Juvenile Proceedings

 A child may become engaged in the Juvenile Justice system when the child’s behavior comes within the statutory definition of “delinquent conduct” or is in need of “supervision.”

The term “child” depends upon the legislative context. For purposes of the Juvenile Justice Code, a “child” is a person who is:

  • 10 years of age or older and under 17 years of age, OR
  • 17 years of age or older and under 18 years of age who is alleged or found to have engaged in delinquent conduct or conduct indicating a need for supervision as a result of acts committed before becoming 17 years of age.

“Delinquent Conduct” is defined in four categories:

1.     Violation of a penal law – other than a traffic offense – of Texas or the United States that is “punishment by imprisonment or by confinement in jail”;

2.     Violation of a court order “under circumstances that would constitute contempt of that court…”;

3.     Violation of certain Texas Penal Code provisions that deal with intoxication in certain circumstances, such as, while driving, boating, flying, committing an assault or manslaughter; and,

4.     Violation of provisions of the Alcoholic Beverage Code relating to a 3rd or subsequent offense by a minor driving while under the influence of alcohol.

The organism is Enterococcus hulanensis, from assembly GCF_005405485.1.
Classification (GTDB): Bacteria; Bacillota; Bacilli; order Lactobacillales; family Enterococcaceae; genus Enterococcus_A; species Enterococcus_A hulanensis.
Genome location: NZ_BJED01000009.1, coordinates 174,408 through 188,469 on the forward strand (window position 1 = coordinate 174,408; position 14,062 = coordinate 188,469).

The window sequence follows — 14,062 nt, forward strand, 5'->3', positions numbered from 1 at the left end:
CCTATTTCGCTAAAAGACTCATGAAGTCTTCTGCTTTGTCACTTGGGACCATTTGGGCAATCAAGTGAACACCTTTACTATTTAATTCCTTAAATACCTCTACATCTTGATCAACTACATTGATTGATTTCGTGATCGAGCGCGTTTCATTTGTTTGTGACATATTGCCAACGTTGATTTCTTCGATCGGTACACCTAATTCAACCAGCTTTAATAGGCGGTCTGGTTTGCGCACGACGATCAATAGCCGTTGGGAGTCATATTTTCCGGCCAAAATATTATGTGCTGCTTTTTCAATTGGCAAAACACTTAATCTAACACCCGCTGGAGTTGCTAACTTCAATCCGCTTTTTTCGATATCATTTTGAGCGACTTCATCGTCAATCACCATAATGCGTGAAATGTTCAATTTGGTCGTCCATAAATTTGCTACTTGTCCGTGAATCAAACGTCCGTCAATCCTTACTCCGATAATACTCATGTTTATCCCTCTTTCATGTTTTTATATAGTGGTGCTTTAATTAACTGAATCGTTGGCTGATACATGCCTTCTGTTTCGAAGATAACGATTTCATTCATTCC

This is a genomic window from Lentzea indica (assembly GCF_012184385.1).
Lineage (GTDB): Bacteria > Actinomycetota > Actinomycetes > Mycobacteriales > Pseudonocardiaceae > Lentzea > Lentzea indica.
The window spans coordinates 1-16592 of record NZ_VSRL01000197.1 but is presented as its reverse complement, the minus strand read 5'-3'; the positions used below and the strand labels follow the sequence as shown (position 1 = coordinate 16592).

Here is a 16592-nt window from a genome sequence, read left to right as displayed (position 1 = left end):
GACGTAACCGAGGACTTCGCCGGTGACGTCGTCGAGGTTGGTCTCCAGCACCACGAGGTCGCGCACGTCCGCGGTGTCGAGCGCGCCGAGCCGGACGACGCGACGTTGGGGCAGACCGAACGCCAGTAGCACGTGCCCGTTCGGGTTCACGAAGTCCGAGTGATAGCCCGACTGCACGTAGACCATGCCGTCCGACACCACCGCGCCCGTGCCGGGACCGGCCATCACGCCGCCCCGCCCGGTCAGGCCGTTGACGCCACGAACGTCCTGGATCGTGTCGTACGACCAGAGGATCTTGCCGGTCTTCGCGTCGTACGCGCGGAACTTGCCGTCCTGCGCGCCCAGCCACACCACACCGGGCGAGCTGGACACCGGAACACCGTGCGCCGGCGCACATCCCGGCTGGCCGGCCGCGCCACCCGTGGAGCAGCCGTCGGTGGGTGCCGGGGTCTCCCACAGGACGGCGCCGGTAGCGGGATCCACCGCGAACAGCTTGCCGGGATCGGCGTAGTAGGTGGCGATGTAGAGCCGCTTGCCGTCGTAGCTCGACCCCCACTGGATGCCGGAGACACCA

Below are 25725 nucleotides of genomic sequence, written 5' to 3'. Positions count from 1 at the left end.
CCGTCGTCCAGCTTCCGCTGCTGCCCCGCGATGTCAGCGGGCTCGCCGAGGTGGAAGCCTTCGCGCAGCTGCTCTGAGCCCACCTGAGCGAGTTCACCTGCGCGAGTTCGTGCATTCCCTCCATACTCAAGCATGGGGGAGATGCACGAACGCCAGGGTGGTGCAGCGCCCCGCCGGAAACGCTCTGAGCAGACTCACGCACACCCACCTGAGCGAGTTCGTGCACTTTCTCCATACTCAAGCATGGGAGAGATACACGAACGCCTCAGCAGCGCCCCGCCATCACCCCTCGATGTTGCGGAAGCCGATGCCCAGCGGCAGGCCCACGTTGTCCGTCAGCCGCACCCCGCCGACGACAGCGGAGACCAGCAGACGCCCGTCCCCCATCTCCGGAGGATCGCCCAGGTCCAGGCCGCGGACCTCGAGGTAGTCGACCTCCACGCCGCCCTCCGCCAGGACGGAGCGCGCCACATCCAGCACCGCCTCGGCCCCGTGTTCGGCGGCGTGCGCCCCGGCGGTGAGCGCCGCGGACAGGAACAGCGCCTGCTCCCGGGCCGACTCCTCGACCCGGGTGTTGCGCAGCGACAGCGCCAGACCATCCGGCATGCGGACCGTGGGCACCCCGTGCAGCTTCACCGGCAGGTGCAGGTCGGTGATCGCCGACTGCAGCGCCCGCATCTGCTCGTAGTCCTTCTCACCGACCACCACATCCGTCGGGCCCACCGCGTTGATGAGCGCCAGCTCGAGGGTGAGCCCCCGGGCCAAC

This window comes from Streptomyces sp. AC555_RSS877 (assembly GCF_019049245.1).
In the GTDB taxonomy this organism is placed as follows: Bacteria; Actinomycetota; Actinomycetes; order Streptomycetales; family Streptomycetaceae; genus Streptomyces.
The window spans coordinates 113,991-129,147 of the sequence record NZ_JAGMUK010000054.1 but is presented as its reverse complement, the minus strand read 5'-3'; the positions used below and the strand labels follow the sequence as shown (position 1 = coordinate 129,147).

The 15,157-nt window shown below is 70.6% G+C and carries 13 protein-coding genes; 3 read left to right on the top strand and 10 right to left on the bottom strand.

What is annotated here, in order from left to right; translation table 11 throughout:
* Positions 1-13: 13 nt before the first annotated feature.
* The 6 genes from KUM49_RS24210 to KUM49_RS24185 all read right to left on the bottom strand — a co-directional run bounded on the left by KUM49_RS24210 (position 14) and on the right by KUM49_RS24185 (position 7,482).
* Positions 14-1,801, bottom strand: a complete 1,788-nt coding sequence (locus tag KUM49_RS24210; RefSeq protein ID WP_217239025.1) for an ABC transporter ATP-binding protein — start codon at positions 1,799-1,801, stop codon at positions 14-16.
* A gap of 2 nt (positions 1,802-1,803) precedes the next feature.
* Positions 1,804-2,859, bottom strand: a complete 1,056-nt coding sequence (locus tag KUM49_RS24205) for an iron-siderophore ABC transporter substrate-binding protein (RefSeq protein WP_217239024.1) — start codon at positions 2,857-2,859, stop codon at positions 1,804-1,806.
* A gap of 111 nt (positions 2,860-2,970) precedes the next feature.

“Conduct Indicating A Need for Supervision” is defined in seven categories:

1.     Violation of penal law – other than a traffic offense – of Texas that is a misdemeanor punishable by fine only or violation of any penal ordinance of any Texas political subdivision;

2.     Truancy – unexcused absences from school for a certain number of days during the school year;

3.     Voluntary absence of the child from the child’s home without consent of the child’s parent or guardian “for a substantial length or time or without intent to return”;

4.     “Glue or paint sniffing” meaning inhalation of the fumes or vapors of paint or other substances prohibited by city ordinance or state law;

5.     Violation of standards of student conduct resulting in expulsion;

6.     Violation of a “reasonable and lawful order” that requires an “at-risk” child or parent or other care-takers to participate in services provided by the Texas Department of Family and Protective Services;

7.     Violation of provisions of the Penal Code prohibiting prostitution or electronic transmission of visual materials of a minor engaging in sexual conduct.


A child may be represented by an attorney at every stage of proceedings under the Juvenile Justice Code.

Contact us for more details about the laws and rights pertaining to juvenile proceedings, and to discuss representation by Shannon Law.